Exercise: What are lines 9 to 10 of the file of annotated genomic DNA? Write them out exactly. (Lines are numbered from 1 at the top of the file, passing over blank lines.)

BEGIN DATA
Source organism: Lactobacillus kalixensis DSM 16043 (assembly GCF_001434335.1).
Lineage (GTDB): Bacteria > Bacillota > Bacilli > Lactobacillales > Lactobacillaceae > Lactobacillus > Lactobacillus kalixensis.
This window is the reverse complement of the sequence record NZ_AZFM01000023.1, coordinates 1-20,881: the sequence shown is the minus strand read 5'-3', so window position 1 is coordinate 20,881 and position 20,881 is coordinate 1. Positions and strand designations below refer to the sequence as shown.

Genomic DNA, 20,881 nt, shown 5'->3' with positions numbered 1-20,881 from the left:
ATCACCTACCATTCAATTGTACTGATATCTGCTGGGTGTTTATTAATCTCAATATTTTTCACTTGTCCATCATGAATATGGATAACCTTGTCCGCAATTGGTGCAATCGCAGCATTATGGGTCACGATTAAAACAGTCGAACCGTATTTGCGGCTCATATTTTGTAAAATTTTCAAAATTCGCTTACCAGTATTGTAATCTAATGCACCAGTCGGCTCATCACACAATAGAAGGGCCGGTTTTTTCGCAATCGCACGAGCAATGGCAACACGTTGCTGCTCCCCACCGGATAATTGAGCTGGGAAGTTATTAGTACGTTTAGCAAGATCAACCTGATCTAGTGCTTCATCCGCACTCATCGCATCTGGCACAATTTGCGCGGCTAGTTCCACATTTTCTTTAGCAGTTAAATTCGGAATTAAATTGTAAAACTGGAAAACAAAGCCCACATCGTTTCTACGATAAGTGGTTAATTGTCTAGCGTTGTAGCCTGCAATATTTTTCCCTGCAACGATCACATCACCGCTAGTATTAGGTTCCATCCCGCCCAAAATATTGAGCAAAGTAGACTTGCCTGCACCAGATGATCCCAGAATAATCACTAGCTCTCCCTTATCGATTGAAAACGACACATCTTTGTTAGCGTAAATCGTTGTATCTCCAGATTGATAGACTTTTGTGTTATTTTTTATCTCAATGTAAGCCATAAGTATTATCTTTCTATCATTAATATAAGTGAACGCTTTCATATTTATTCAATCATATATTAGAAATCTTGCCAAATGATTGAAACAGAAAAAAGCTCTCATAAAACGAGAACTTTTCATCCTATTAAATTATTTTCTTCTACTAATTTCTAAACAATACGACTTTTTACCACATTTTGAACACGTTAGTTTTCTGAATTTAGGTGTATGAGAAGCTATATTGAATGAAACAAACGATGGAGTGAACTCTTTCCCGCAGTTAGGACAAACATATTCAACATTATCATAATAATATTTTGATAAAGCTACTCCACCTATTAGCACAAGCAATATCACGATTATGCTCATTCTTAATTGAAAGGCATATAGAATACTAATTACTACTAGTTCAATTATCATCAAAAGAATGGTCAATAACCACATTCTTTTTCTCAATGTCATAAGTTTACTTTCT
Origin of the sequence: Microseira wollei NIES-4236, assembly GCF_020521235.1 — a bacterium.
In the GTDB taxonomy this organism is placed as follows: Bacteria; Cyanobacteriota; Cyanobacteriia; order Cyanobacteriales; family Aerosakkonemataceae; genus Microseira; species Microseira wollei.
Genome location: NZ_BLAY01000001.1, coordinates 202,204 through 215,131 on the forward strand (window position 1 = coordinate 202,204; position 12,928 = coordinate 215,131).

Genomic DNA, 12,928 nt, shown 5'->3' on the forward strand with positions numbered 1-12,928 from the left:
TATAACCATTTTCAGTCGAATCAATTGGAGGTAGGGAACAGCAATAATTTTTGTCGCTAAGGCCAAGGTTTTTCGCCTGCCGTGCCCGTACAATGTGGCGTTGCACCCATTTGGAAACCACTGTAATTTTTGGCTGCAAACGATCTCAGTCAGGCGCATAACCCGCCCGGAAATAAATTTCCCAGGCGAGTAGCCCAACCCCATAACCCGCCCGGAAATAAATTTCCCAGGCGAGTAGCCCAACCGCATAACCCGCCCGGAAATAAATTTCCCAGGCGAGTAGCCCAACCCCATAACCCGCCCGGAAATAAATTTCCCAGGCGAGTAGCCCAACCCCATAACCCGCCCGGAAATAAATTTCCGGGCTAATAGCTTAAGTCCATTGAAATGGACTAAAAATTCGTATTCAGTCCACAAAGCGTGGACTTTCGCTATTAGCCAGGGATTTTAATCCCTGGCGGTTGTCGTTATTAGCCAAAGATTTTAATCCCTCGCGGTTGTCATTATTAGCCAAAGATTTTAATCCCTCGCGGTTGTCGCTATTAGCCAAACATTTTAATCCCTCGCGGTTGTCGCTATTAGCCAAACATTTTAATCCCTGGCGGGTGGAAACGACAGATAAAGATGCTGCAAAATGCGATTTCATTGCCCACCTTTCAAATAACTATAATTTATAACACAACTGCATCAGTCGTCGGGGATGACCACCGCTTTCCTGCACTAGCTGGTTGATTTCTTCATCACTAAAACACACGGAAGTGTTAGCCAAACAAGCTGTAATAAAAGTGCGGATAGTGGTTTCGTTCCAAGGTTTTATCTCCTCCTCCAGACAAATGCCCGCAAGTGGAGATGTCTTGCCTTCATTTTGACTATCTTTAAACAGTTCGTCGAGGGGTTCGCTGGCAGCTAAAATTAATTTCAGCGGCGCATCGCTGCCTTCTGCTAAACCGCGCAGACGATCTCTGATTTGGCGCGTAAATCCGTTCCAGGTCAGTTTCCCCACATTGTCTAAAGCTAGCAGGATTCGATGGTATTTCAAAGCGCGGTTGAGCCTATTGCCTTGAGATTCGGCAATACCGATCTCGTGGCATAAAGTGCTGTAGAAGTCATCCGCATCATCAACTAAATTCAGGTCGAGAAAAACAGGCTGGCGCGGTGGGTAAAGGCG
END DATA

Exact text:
Genomic DNA, 12,928 nt, shown 5'->3' on the forward strand with positions numbered 1-12,928 from the left:
TATAACCATTTTCAGTCGAATCAATTGGAGGTAGGGAACAGCAATAATTTTTGTCGCTAAGGCCAAGGTTTTTCGCCTGCCGTGCCCGTACAATGTGGCGTTGCACCCATTTGGAAACCACTGTAATTTTTGGCTGCAAACGATCTCAGTCAGGCGCATAACCCGCCCGGAAATAAATTTCCCAGGCGAGTAGCCCAACCCCATAACCCGCCCGGAAATAAATTTCCCAGGCGAGTAGCCCAACCGCATAACCCGCCCGGAAATAAATTTCCCAGGCGAGTAGCCCAACCCCATAACCCGCCCGGAAATAAATTTCCCAGGCGAGTAGCCCAACCCCATAACCCGCCCGGAAATAAATTTCCGGGCTAATAGCTTAAGTCCATTGAAATGGACTAAAAATTCGTATTCAGTCCACAAAGCGTGGACTTTCGCTATTAGCCAGGGATTTTAATCCCTGGCGGTTGTCGTTATTAGCCAAAGATTTTAATCCCTCGCGGTTGTCATTATTAGCCAAAGATTTTAATCCCTCGCGGTTGTCGCTATTAGCCAAACATTTTAATCCCTCGCGGTTGTCGCTATTAGCCAAACATTTTAATCCCTGGCGGGTGGAAACGACAGATAAAGATGCTGCAAAATGCGATTTCATTGCCCACCTTTCAAATAACTATAATTTATAACACAACTGCATCAGTCGTCGGGGATGACCACCGCTTTCCTGCACTAGCTGGTTGATTTCTTCATCACTAAAACACACGGAAGTGTTAGCCAAACAAGCTGTAATAAAAGTGCGGATAGTGGTTTCGTTCCAAGGTTTTATCTCCTCCTCCAGACAAATGCCCGCAAGTGGAGATGTCTTGCCTTCATTTTGACTATCTTTAAACAGTTCGTCGAGGGGTTCGCTGGCAGCTAAAATTAATTTCAGCGGCGCATCGCTGCCTTCTGCTAAACCGCGCAGACGATCTCTGATTTGGCGCGTAAATCCGTTCCAGGTCAGTTTCCCCACATTGTCTAAAGCTAGCAGGATTCGATGGTATTTCAAAGCGCGGTTGAGCCTATTGCCTTGAGATTCGGCAATACCGATCTCGTGGCATAAAGTGCTGTAGAAGTCATCCGCATCATCAACTAAATTCAGGTCGAGAAAAACAGGCTGGCGCGGTGGGTAAAGGCG